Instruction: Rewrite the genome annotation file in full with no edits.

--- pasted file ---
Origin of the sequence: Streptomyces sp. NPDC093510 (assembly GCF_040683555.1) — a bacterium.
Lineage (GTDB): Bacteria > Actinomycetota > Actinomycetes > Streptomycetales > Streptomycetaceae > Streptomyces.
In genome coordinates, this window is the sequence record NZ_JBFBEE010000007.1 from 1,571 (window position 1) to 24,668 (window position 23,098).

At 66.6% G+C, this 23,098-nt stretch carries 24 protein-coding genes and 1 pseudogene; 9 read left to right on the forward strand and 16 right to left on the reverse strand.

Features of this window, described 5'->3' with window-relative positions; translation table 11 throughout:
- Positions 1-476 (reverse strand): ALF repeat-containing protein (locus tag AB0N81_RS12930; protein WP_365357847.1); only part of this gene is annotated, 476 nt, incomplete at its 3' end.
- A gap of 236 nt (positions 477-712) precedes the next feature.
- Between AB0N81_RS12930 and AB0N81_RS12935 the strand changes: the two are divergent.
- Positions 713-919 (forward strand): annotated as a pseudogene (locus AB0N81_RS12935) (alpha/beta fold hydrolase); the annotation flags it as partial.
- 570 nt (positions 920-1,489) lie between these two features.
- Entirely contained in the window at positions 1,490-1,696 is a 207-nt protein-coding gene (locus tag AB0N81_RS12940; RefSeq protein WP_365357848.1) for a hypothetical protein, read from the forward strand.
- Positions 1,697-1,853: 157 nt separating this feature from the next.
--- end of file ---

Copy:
Origin of the sequence: Streptomyces sp. NPDC093510 (assembly GCF_040683555.1) — a bacterium.
Lineage (GTDB): Bacteria > Actinomycetota > Actinomycetes > Streptomycetales > Streptomycetaceae > Streptomyces.
In genome coordinates, this window is the sequence record NZ_JBFBEE010000007.1 from 1,571 (window position 1) to 24,668 (window position 23,098).

At 66.6% G+C, this 23,098-nt stretch carries 24 protein-coding genes and 1 pseudogene; 9 read left to right on the forward strand and 16 right to left on the reverse strand.

Features of this window, described 5'->3' with window-relative positions; translation table 11 throughout:
- Positions 1-476 (reverse strand): ALF repeat-containing protein (locus tag AB0N81_RS12930; protein WP_365357847.1); only part of this gene is annotated, 476 nt, incomplete at its 3' end.
- A gap of 236 nt (positions 477-712) precedes the next feature.
- Between AB0N81_RS12930 and AB0N81_RS12935 the strand changes: the two are divergent.
- Positions 713-919 (forward strand): annotated as a pseudogene (locus AB0N81_RS12935) (alpha/beta fold hydrolase); the annotation flags it as partial.
- 570 nt (positions 920-1,489) lie between these two features.
- Entirely contained in the window at positions 1,490-1,696 is a 207-nt protein-coding gene (locus tag AB0N81_RS12940; RefSeq protein WP_365357848.1) for a hypothetical protein, read from the forward strand.
- Positions 1,697-1,853: 157 nt separating this feature from the next.